As he said to me on the drive 'I've learnt my lesson Mummy' I was able to reassure him that accidents happen, and I told him the tales from my childhood where at seven I poured hot water from the kettle all over my fingers when the kettle slipped on the bench as I was pouring my mum a cuppa. And about the time at age seventeen right before Bursary exams when I put my hand down on a glass-top stove that had only just been turned off and burnt my entire palm. He seemed buoyed by the fact that even his mama had done silly things in her time, not once but twice!


When we arrived at the doctors we were seen immediately by a lovely English nurse called Lesley who had the best manner, and even got Noah watching Ben 10 videos on You Tube while she waited for the doctor to take a look and before we knew it, we were all having a good giggle and banter while she dressed his wound with silver sulfadiazine, gauze and a big thick dressing. I kept telling him how brave he was being (he was!), and Lesley declared him 'to be better than awesome if there is such a word' and so we all declared that must mean he was 'awesome-tastic'.




We were home again within the hour, and I immediately gave Noah some kids paracetamol and cuched him up on the couch watching Rio on DVD with a Freddo Frog chocolate, and a Chupa Chup lollipop for being such a trooper.

We weren't sure how he'd go through the night, or his brother for that matter who came home with a temperature of 38.6 and has two of his last back molars coming through, but Noah slept right through and seemed chirpy this morning. And believe it or not went off to school, I think he was secretly longing to show off his battle wounds to everyone.




The next afternoon we went back to the doctors (via a short stop to watch the cable car and eat icecreams) and once again, he toughed out the horrible process of another nurse having to pull off the sticky bandage on his chest off. And he did it with such bravery. If anything, that was probably almost as bad as getting the burn itself, no one likes the feeling of pulling off a sticky plaster at the best of times let alone on a tender and sore chest. I was so proud of him and told him so several times! So now we have a hyperfix dressing stuck directly to his chest and arm which will need to stay on for a whole week before we soak it in oil, wrap him in gladwrap (he was most amused at the thought of being wrapped up like a sandwich) for a few hours and then the dressing will just peel away hopefully with some nice new skin underneath. The nurse said she's fairly hopeful there will be no long-term scarring either.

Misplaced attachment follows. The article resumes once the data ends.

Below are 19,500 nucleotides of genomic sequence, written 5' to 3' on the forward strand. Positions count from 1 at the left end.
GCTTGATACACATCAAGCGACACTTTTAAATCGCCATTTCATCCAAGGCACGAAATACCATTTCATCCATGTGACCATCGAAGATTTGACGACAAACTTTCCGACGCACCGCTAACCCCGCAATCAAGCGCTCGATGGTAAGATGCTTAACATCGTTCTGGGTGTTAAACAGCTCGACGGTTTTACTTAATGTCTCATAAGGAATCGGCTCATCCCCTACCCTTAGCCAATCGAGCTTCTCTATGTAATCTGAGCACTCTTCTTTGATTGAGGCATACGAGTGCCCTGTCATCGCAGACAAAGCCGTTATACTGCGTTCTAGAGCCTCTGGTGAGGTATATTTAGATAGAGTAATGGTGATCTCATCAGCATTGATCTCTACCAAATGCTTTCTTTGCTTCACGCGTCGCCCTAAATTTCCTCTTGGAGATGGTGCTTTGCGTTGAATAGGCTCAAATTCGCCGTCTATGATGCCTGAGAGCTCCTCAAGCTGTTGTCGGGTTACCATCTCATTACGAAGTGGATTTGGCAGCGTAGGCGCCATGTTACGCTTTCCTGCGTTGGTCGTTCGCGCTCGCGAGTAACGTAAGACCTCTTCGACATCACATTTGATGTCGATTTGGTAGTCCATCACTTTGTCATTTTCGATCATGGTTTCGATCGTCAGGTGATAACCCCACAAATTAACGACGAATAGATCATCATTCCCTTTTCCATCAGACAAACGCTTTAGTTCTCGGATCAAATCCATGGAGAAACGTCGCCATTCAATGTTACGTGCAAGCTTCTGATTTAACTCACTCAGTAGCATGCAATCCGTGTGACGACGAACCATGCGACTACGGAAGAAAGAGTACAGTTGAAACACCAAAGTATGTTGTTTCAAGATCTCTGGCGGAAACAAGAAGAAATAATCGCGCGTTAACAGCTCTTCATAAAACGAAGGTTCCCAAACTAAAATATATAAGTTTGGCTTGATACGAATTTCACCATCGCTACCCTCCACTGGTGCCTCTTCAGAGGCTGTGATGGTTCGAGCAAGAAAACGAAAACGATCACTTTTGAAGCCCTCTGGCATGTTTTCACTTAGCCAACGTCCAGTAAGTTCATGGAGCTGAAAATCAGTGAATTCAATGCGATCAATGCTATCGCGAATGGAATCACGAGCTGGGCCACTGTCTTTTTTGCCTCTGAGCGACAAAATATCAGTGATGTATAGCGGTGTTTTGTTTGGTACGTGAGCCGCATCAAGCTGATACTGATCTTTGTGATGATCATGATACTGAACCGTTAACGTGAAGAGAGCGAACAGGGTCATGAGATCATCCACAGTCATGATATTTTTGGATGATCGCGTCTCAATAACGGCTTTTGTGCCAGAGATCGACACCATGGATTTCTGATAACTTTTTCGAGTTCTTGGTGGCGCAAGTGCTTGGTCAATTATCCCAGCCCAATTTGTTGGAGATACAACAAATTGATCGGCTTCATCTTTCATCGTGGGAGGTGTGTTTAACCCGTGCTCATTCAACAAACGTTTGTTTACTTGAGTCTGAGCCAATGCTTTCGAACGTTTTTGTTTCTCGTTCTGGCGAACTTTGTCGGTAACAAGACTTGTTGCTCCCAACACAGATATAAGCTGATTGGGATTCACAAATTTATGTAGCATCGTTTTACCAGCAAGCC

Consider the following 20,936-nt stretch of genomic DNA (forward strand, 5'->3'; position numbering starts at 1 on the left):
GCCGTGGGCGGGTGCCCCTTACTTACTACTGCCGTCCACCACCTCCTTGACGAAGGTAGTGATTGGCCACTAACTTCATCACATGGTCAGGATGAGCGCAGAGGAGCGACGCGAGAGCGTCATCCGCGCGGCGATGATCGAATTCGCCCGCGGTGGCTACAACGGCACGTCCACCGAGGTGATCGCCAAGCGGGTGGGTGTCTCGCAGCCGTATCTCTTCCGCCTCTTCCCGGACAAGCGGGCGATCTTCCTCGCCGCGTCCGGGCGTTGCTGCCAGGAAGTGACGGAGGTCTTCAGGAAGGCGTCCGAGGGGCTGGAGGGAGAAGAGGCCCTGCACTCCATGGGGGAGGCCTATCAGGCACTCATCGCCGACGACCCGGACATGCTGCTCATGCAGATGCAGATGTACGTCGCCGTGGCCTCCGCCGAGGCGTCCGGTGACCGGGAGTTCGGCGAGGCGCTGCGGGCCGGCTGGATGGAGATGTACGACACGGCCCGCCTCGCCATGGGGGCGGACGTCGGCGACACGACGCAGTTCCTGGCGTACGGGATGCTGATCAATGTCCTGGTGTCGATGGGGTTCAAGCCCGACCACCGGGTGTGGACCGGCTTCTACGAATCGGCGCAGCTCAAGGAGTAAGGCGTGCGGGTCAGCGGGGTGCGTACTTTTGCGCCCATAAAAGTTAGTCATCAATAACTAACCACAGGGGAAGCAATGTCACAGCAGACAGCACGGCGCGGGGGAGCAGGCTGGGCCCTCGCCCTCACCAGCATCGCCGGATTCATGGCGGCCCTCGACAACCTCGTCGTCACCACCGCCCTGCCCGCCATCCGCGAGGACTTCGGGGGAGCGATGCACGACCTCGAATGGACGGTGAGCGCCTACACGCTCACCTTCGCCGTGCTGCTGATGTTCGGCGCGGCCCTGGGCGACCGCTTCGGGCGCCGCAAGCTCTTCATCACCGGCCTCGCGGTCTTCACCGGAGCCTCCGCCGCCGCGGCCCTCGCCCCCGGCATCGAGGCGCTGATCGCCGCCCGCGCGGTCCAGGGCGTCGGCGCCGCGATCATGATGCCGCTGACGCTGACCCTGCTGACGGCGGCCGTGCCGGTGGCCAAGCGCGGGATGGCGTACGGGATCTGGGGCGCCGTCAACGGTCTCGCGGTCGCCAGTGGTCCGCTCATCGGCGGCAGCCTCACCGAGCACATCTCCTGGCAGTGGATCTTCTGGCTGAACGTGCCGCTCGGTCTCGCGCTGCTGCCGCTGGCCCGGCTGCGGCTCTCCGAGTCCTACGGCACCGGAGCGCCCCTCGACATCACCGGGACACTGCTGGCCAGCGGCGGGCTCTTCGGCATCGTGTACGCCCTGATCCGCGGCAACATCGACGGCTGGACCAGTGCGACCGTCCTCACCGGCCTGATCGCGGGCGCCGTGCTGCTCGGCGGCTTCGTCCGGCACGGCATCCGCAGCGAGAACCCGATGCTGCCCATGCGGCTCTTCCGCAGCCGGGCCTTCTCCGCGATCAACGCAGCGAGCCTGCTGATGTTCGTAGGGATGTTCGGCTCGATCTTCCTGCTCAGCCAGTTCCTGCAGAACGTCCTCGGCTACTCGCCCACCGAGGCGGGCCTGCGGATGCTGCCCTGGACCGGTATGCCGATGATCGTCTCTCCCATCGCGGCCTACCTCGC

So no swimming for at least the next couple of weeks, and probably no trampolining or swinging from the treetops either. His little sidekick was also moaning in pain saying 'my teeth, my teeth' throughout dinner Friday night and barely touched his corn fritters (which is unheard of for him) so it'll be a gentle weekend all round for us all me thinks.



I am truly grateful for God's loving hand on us yesterday. I am so thankful the hot tea did not spill on his face, and I am thankful we could go straight to our wonderful doctor surgery and be seen by such a kind, gentle nurse who put us immediately at ease and knew just what to do.

Do I wish it hadn't happened, of course, but on this day, just like any other I see the loving hand of the Maker, leading, guiding, touching even the innermost details of our lives.


Whether its the glimpse of heaven when I open my curtains each morning....


or in keeping my loved ones safe in the worst of times. He is always there.

Give thanks to the Lord for he is good, his mercy endures forever.

Post a Comment

LinkWithin

Related Posts with Thumbnails